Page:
Impacts of Technology on the U.S. Tourism Industry in a Post-Pandemic Future

Technology is tremendously changing scenes of customer services and business operations in the hospitality and tourism industry. It has been already several years that humanoids greet hotel guests in Japan. Many robots are delivering food to customers at airports and hotels in Boston and Houston. McDonald’s recently opened a new robot-only store in Phoenix. People virtually travel to Europe and Asian countries through screens. Millennials and Generation Zs are buying luxury products for their avatars and enjoy their lives in a virtual theme park in a metaverse platform. We cannot help asking the question “how hotels, restaurants, or travel attractions in a post-pandemic world would look like?” This Zoom-recorded presentation titled “Impacts of tech on the US Tourism Industry in a post-pandemic future” was delivered in Korean by Dr. Seunghyun “Brian” Park of St. John’s University on November 24, 2021.

Integral Human Development and Land Tenure

October 29, 2021 9:00am EST
To thrive, we need the land.  Yet, what is the land and how do we secure our relationship to it?  Such is the role of tenure.  Over time we have answered the questions of tenure in ways virtuous and vicious.  Today, we live in their perilous outcome.  A new answer from Integral Ecology is that we belong to the land.
How might we now form tenure?

Sr. Alessandra Smerilli

Secretary, Dicastery of Integral Human Development, Vatican 

Edmund Klimek
AIA Partner, KSS Architects
Friar Joseph Blay
OFM, Conv.
Justice, Peace, and Integrity of Creation, Ghana, Africa
Grace Musser
Student, Sustainability Activist, St. John’s University, NY
Rev. Bolmax Pereira, Ph.D.
Scholar- Farmer- Activist,
Goa, India
Jenn Low
PLA, Integrative Designer/Landscape Architect, The Urban Studio,
Washington, DC

June 2, 2021 Webinar: U Helsinki / St. John’s University Communicative Agora

Inter-Cultural Communication – Reality. Axiom. Image.

Presented by Dr. Razan Jadaan – author of the book

It presents a kind of revolutionary state of thought, opening the space for thinkers, scholars, societies and worldwide public opinions to think and re-think about the perplex present inter-cultural communication, creating new dialectical syntheses approaching authentic Dialogue.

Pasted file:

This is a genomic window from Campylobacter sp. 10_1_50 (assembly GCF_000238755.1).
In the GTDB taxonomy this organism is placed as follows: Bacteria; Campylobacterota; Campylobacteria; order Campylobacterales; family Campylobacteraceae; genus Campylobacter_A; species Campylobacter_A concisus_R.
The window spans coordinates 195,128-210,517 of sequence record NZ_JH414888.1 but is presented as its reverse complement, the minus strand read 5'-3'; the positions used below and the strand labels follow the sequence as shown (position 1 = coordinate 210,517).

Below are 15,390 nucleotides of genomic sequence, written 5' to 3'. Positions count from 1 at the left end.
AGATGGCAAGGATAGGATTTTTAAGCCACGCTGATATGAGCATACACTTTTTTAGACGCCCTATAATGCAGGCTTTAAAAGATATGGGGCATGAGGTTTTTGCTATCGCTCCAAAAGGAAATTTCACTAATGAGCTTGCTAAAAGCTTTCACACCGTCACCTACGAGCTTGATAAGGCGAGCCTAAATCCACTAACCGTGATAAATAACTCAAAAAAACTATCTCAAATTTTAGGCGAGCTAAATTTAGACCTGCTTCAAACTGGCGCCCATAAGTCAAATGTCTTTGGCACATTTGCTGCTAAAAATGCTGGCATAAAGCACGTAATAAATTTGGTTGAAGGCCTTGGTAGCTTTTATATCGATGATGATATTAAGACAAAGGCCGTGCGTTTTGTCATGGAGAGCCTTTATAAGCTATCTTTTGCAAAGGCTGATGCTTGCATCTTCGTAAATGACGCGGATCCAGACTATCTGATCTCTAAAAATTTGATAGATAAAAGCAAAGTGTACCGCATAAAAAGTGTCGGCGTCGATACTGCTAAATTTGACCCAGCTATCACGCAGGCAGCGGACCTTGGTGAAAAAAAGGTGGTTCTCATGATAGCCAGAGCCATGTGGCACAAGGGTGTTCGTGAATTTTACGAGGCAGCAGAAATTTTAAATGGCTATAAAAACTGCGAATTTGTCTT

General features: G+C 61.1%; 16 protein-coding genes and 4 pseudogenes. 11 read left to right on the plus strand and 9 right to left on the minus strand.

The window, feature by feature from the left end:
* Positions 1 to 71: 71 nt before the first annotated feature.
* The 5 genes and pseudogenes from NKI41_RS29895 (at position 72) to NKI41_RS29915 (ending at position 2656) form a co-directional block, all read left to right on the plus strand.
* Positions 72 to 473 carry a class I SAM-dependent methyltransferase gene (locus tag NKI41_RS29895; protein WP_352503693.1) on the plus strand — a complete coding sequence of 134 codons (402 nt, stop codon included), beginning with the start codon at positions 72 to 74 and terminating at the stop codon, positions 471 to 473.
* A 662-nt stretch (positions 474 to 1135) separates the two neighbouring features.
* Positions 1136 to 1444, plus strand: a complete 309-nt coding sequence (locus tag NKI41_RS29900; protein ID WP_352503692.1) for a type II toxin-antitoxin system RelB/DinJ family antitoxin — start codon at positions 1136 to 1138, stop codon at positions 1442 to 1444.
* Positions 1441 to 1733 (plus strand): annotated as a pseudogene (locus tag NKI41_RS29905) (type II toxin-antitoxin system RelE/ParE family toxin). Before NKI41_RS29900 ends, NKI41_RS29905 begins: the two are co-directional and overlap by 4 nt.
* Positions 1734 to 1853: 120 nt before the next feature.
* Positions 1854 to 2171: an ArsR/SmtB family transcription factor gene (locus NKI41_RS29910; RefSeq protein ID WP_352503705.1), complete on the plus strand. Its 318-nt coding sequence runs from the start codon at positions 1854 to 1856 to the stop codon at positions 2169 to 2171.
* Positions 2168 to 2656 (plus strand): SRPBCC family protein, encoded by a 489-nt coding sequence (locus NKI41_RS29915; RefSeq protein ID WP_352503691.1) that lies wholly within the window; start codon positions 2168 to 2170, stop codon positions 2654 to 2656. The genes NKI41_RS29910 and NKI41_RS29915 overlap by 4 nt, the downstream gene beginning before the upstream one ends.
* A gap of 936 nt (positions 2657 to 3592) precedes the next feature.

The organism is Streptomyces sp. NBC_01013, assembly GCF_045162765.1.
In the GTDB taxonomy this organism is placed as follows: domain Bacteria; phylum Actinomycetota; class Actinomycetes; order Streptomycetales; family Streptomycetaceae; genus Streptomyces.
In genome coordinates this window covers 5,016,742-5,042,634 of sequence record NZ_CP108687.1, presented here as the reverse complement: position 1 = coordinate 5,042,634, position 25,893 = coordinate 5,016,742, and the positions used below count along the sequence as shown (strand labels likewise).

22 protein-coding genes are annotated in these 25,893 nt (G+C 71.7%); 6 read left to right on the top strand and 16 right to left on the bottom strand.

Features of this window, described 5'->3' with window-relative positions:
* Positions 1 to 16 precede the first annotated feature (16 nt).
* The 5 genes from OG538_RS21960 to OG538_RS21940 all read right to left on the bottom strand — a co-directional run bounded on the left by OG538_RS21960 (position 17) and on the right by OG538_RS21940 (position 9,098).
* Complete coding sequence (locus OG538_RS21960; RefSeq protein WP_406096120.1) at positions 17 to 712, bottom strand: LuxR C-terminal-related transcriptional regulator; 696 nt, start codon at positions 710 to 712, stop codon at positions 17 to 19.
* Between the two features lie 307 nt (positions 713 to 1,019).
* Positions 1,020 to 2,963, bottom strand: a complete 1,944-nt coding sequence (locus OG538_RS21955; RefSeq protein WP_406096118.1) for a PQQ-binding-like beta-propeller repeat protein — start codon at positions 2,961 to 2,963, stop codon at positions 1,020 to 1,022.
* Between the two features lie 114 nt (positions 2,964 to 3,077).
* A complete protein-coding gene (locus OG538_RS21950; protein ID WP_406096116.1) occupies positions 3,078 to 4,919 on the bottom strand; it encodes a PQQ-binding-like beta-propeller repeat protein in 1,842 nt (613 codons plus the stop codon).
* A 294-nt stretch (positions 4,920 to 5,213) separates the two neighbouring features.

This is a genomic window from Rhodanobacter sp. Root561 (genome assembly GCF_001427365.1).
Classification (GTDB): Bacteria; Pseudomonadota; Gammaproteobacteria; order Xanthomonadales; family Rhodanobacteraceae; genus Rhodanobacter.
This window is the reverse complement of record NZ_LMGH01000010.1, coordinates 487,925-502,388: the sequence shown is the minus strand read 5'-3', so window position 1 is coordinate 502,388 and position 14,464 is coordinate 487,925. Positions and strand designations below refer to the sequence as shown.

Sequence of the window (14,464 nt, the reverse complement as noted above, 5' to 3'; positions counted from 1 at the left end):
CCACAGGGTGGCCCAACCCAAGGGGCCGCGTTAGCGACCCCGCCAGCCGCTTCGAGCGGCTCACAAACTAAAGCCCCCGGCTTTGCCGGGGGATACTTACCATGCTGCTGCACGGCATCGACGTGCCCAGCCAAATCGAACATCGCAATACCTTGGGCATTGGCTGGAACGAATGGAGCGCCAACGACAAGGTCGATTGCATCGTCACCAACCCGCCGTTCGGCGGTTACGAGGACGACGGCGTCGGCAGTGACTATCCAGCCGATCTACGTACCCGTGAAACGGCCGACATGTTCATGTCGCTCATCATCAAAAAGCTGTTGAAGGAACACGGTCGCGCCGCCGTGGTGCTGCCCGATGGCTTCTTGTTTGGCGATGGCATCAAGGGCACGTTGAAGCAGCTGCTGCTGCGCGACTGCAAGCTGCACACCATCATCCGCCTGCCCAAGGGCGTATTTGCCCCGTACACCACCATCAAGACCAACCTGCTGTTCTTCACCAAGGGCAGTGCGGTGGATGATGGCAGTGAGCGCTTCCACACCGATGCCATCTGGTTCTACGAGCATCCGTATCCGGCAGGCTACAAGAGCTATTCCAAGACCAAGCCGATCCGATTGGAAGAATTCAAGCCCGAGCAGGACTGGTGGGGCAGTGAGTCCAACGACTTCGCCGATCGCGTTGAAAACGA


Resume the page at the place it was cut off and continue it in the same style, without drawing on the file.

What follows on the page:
The book wanders in nine chapters between theory and realism: defining terms like culture and civilization, attempting to explain the ways of communication between the Arab cultures and ‘Western’ cultures in the era of globalization, comparing the construction of the Arabic ‘oriental’ and the (European & American) ‘western’ societies in the inter-cultural communication, concluding to the fragility of conceptual grounds -between the past, the present and the age of modernism and postmodernism-, studying the presence of mass media in societies and between them, also analyzing its role in influencing the worldwide public opinions. The book reflects the shape and content of the inter-cultural communication between dialogue and conflict from the different points of view, noting the barriers against a constructive inter-cultural communication, taking the technological revolution and its challenges into consideration. This work suggests new constructive approaches towards an authentic inter-cultural dialogue.

May 20, 2021 Webinar: Future Of Higher Education- Students Take

Courtesy UNICEF

On May 20, 2021 students of graduate programs International Communication and Integrated Advertising Communication and doctoral students from the School of Education engaged the graduate students from the Division of Mass Communication in an insightful and robust conversation about the future of education. Samuel Dieudonne, ICM, Claren Kaufhold, ICM, Kadijah B. Salawudeen, ICM, James Wheatley, ICM, Taryn Smith, ICM, Meghan Marin Ruelas, IAC, Pamela V. Eatman-Skinner, Gustavo Loor, and Kevin Scanlon (School of Education).

Please, take time to watch the video

In the vortex of death and despair: felled by Covid-19

In solidarity with my brethren in Goa, India

Basilio G. Monteiro

As death and despair assail us where do we find comfort? Tagore, our poet sage, reminds us that “Death is not extinguishing the light; it is only putting out the lamp because the dawn has come.”